The former president of the Healdsburg Youth Soccer League pleaded no contest Monday to stealing the organization's funds, as part of a deal that will lessen his time in jail if he makes significant restitution.
Kyle Joseph Hoffman, 38, pleaded no contest to three counts of grand theft for each of the three years he was president and treasurer, from 2008 to 2010.
Under the plea agreement with prosecutors, he will be sentenced to nine months in jail, but may receive less time if he makes "substantial" restitution payments prior to the start of the soccer season.
His sentencing by Judge Ken Gnoss is set for Aug. 17.
"What's important to us is that the victim is made as whole as possible," Sonoma County District Attorney Jill Ravitch said of the need to help restore the soccer league's finances.
She noted that Hoffman will be eligible for work furlough or home confinement, but the decision will be up to the judge.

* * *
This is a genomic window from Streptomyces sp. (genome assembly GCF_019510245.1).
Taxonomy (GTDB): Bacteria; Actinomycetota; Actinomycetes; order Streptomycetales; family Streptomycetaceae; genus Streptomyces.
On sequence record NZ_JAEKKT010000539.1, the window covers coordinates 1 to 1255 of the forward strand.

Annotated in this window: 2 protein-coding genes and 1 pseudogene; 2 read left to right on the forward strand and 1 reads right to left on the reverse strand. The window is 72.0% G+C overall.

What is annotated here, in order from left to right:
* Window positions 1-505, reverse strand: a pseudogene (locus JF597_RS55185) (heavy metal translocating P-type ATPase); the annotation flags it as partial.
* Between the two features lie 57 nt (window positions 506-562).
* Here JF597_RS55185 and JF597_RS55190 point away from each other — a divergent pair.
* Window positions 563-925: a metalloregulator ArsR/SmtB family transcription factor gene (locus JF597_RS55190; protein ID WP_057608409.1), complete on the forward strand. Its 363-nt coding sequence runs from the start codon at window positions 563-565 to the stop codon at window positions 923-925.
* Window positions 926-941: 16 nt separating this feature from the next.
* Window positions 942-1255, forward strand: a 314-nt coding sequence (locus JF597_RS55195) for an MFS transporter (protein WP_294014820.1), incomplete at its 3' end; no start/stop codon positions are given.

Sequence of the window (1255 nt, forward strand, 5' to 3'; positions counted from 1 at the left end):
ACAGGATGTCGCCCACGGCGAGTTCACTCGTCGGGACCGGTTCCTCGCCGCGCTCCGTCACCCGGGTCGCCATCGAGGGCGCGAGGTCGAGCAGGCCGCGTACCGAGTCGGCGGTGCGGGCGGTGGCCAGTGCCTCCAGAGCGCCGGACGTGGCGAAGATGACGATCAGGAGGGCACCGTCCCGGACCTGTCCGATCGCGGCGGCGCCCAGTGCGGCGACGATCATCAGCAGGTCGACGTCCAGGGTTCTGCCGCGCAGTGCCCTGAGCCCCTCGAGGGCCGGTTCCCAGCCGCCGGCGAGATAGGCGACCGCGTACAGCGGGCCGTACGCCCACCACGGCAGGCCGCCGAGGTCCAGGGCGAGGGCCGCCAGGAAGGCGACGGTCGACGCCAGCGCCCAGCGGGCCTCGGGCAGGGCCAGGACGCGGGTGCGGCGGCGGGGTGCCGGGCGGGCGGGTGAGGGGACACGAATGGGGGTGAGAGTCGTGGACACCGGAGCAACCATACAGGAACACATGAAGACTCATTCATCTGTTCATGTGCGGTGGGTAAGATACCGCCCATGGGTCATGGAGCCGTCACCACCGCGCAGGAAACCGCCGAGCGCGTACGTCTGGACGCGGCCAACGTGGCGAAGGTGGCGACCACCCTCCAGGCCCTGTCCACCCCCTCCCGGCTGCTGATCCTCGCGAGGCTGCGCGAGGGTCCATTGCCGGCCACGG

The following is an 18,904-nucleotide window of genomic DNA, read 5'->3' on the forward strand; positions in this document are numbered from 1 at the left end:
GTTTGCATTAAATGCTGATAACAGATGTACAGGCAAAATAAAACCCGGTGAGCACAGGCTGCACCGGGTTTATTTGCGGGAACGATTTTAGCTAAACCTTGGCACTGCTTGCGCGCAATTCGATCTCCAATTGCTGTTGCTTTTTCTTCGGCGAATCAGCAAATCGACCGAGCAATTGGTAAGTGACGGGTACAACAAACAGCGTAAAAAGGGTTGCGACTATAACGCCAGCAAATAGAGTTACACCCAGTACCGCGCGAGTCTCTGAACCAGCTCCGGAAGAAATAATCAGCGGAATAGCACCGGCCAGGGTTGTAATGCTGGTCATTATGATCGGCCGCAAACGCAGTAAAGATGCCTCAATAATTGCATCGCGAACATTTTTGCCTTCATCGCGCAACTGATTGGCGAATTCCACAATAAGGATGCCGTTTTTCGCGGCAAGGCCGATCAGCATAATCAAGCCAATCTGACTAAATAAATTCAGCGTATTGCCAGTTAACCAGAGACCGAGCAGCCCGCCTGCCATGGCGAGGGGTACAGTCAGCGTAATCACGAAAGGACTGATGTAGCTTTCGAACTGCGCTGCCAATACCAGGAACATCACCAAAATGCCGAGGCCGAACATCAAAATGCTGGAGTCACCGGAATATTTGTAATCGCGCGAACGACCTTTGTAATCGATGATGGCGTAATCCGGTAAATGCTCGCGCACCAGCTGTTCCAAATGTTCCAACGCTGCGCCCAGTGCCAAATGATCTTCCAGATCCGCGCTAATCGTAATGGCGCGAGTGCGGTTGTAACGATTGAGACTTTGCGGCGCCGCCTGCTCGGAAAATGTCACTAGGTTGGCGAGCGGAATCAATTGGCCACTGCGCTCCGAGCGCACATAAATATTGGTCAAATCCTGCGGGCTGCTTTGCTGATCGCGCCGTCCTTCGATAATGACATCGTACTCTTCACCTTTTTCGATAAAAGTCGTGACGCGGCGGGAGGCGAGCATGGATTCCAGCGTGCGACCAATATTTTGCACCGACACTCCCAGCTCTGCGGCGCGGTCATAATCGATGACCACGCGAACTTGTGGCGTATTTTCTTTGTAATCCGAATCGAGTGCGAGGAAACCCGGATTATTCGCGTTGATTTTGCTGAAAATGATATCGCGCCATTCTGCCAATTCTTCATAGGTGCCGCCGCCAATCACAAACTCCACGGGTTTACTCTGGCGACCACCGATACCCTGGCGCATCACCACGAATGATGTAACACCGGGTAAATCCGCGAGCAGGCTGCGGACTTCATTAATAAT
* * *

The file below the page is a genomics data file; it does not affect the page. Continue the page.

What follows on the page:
Hoffman will also be placed on three years probation and if he violates the conditions, could face a maximum four years and four months in prison, according to Ravitch.
Hoffman was accused of taking more than $53,000 in 70 fraudulent transactions.
The league serves the greater Healdsburg, Geyserville and Alexander Valley areas for about 300 boys and girls ranging from ages 4 to 18.
Most of the soccer league's funds come from the registration fees paid by players' families, and are intended for field fees, uniforms, equipment and other costs.
Many of the check memo entries indicated they were written to reimburse Hoffman for league expenses. But league members told police that despite repeated requests, he did not provide them with bank statements or receipts for any of the expenses to demonstrate they were legitimate.
Authorities said he essentially was writing checks to himself from the league's bank account in amounts from $60 to $3,180, apparently for personal expenses.
League board members discovered something was amiss last summer when bills started going unpaid and checks bounced for basic expenses like striping the soccer fields.
Publicity over the case led to an outpouring of financial support for the league. It generated around $12,000 in donations, including contributions from the San Jose Earthquakes professional soccer team and from Adidas.